The town of Morpeth in the North East region of England has suffered from severe flooding in the last decade. The River Wansbeck runs through the middle of the town and connects to the North Sea, approximately 5 miles to the east. In September 2008, the town experienced the heaviest rainfall ever recorded in the area – approximately 6 inches in 48 hours – resulting in the overtopping of the River Wansbeck flood defenses and damage to approximately 1,000 properties. Four years later, river flooding occurred again, although the floodwaters were shallower than in 2008.
One year prior to the flood of 2008, the national Environment Agency (EA) began planning a flood alleviation scheme for Morpeth. Since the flood, the EA has been working diligently with the local community to help them become more resilient and involve them in the planning of a suitable flood alleviation proposal. The EA has also been working with the Northumberland County Council and Northumbrian Water on the program and assisting these local entities with plans to reduce flood risks from stormwater and improve drainage. The Morpeth Flood Alleviation Scheme, completed in December 2009, proposes a mix of structural and non-structural flooding defenses. The Standard of Protection provided will alleviate the risk of flooding up to a 1 in 137 year return period (or from a flood with a 0.7% chance of happening in any given year), equal to the flood level experienced in 2008.
When the plan was completed, funding was sought through a national Flood Defence Grant in Aid (FDGiA) in 2011-12 to provide the share of funds required under the new ‘partnership funding’ regime. However, the grant was not received, so another source of external funding was sought. Recognizing the value of flood protection to the community, the Northumberland County Council committed to contributing between £7 – 12 million towards the £21 million scheme. The local contribution helped the EA secure £10.6 million of government funding under the partnership funding regime.
The scheme includes improvements to existing floodwalls, along with realignments and construction of new floodwalls, which began in 2013. The central component to the scheme, however, is the establishment of flood storage areas upstream. Two floodwater detention areas are being constructed. The floodwater storage system at Mitford Estate will be capable of holding back 1.3 million cubic meters of water when it is completed in the autumn of 2014. Another smaller floodwater storage area is being constructed by Cotting Burn to provide protection to a one-in-100 year flood standard.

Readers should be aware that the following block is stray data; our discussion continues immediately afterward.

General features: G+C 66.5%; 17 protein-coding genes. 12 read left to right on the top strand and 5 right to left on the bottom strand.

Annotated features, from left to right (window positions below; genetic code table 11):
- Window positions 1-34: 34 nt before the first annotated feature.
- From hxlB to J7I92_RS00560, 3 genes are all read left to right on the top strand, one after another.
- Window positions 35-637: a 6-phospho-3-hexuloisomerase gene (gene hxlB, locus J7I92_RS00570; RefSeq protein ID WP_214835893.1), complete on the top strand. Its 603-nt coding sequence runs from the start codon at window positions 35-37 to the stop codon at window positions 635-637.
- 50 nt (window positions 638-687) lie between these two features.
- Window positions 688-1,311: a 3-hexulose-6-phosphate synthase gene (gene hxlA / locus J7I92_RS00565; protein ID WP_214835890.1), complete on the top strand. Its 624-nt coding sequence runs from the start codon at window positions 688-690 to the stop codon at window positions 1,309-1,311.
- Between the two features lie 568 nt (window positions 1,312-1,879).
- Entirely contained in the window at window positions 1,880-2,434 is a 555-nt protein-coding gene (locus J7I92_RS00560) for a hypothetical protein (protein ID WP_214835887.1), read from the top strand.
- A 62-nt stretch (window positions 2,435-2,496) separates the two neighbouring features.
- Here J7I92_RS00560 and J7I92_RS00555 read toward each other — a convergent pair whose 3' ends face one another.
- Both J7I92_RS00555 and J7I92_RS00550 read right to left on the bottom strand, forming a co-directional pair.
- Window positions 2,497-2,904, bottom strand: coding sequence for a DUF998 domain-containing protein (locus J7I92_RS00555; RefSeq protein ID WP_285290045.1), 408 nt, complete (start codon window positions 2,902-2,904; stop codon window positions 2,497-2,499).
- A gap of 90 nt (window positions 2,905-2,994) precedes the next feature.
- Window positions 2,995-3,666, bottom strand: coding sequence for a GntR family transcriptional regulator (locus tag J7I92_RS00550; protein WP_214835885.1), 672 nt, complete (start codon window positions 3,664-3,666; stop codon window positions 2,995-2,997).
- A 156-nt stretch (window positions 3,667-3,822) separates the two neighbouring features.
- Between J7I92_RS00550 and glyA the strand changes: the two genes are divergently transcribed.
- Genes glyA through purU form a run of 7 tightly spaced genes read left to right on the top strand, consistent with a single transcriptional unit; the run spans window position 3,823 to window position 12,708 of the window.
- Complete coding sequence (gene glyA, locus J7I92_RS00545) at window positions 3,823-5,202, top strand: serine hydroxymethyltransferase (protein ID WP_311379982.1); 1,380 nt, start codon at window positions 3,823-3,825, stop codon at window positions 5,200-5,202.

• Floodwater storage: Because the River Wansbeck is very environmentally sensitive, dredging is not an ideal strategy for reducing flood risk. As an alternative way to increase the river’s ability to hold extra water during flood events, flood water storage areas are being built upriver from Morpeth. These areas will serve as temporary storage for up to 1.3 million cubic meters of water.
• Information center: The Environment Agency is running a public information center during the planning and construction of the flood defense system. The information center is open 4 days a week, giving the public an opportunity to gather information and voice their concerns, and giving agency representatives the opportunity to answer questions and build public trust.
• Stormwater management: The Environment Agency is also providing technical support to the Northumberland County Council for the development of a surface water flooding scheme. Data gathered for the creation of the river flooding strategy will aid in the development of this second, complementary flood alleviation scheme.
• National/Local funding partnership: After this program was denied funding from the National Flood Defence Grant in Aid for 2011/12, the Northumberland County Council committed to contributing between £7 – 12 million towards this £21 million scheme. This commitment helped the Environment Agency secure £10.6 million from the national government through other funding streams.
• The flood alleviation project started as an initiative of the national Environment Agency, but after the flooding event of 2008, the EA included local partners in the planning process. The EA also reached out to citizens to participate in the process.
Morpeth in Northumberland is a great example of how a partnership approach is facilitating a comprehensive solution for reducing the risk of flooding in the town, not only from the river but also from surface water and drainage in the town.
In Morpeth, the EA was able to leverage local funding to help cover the costs of new flood protection infrastructure when national disaster aid funding fell through. Recognizing specific local benefits and the importance of flood protection to the local economy helped the local government commit to sharing some of the costs of the project. Having a portion of the necessary funds committed to the project, whether from a local, state, or national government, it may be easier to receive grants or apply for other funding. Such was the case in Morpeth.
In Morpeth, the EA ran a public information center – a storefront where citizens could gather information and ask questions. This seems to have helped build local support for the range of flood protection projects. The flood storage areas have been questioned and challenged in court in other parts of England, but the implementation of the storage areas in Morpeth has been relatively smooth.
Research supported by a grant from the Kresge Foundation.